Keeping a warm cache

For Drupal sites of any size, even a relatively small amount of traffic can lead to unfortunate page load times.  For the number of db calls each page requires, you’ll be looking at some poor performance and hungry visitors.  A quick jaunt into Memcached and Varnish and your site hums happily along, so long as two visitors hit a given page on your site, inside your cache expiration time frame.  So what happens when you have a pretty significant amount of content which doesn’t naturally fit into a model leading visitors to your most recent post – a recipe site, for instance.  Let’s also say that you don’t want to let a fantastic, breaking strudel recipe languish for a day behind an extremely long cache timeout – your visitors need strudel! 

A simple cache warmer to the rescue!  Assuming you’re running cron (which clears cache) every 3-6 hours, you’ll want to tack a script on to the end which makes a call to each page on your site (or, if we want to get really fun, just the top 500 or so nodes, using Google Analytics).  wget will trigger Varnish to add a page to the cache, but won’t trigger a page view in GA (no JavaScript runs).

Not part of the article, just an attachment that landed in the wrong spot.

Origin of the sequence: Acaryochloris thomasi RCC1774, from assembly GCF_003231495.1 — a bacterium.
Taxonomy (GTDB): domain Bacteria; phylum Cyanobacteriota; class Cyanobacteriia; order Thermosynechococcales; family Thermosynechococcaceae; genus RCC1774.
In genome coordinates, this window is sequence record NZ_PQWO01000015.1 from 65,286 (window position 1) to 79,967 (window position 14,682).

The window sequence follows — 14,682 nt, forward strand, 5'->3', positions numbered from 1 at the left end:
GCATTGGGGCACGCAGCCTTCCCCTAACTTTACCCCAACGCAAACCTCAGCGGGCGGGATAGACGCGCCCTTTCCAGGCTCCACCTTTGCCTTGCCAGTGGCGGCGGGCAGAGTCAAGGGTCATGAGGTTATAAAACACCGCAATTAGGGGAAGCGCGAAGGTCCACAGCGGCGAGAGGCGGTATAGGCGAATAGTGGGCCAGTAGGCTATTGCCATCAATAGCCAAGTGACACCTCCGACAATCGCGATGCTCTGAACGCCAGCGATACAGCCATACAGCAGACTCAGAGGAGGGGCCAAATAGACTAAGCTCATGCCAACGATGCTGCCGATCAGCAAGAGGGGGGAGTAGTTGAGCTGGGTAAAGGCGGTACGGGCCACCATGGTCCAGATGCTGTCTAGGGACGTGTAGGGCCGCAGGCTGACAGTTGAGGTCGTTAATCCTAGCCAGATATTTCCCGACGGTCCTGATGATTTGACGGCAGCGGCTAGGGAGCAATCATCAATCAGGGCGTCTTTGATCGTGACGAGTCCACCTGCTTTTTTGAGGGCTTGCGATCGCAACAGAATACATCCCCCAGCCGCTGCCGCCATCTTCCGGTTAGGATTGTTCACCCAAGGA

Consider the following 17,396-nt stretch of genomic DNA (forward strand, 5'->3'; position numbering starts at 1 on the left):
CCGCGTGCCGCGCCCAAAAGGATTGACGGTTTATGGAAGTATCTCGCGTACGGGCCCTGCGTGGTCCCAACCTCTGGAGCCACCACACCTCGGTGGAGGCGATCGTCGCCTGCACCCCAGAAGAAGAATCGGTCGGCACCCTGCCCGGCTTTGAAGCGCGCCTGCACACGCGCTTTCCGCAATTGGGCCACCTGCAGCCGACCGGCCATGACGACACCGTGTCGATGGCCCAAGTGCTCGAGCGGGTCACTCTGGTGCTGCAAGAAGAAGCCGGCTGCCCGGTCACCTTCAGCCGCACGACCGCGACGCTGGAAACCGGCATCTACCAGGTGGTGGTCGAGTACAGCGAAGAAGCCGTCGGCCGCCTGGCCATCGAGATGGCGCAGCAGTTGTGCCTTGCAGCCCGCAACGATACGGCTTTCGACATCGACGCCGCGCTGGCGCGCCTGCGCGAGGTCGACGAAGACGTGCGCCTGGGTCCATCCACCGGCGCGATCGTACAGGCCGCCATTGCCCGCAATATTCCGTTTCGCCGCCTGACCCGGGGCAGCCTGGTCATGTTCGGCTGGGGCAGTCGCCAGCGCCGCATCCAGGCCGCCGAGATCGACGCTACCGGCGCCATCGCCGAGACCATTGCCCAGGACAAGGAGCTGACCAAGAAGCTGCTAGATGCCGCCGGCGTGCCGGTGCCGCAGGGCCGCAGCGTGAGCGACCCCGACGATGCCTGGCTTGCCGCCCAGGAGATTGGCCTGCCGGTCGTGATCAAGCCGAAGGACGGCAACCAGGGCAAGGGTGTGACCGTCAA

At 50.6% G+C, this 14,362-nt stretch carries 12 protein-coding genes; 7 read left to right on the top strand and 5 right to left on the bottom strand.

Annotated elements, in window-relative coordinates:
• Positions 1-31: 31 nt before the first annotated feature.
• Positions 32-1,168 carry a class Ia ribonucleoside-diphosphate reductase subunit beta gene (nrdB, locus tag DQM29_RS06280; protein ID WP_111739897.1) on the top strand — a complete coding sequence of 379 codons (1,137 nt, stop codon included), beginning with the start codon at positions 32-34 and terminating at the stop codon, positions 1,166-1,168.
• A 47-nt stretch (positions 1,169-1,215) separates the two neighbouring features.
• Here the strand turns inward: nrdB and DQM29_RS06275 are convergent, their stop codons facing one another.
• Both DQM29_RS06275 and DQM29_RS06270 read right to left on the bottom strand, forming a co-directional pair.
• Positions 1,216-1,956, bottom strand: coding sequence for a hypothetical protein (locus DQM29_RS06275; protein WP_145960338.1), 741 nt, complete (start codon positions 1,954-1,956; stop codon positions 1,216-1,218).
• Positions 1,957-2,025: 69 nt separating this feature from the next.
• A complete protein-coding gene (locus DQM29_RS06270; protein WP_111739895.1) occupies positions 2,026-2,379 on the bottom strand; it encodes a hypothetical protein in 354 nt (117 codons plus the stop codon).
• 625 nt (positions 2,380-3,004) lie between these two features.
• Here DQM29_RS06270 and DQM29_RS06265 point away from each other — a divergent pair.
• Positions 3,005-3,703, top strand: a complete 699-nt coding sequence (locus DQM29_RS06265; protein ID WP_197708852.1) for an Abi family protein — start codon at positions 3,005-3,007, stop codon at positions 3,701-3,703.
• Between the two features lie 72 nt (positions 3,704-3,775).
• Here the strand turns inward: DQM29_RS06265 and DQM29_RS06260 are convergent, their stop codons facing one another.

wget -q -O - | egrep -o "http://www\.example\.com[^<]+" | wget -q -i -o /dev/null - --wait 1

So, what’s in this script?

Because our aim to specifically cache the content that people aren’t already hitting regularly, we actually want to use GA to grab the *least* visited nodes on the site.  That one hidden gem for chocolate chip cookies with avocados might only be seen once a month, but when it is, we want it immediately!

Once we have our content list, it’s a snap to iterate through and hit each entry using wget.  Pipe that out to /dev/null, since we don’t actually want the file. You don’t want to have the warmer slam your server with a pile of requests at the same time, so the delay spaces that load out.  Assuming 3 calls per second, 1000 nodes are taken care of in 5 min and 33 sec.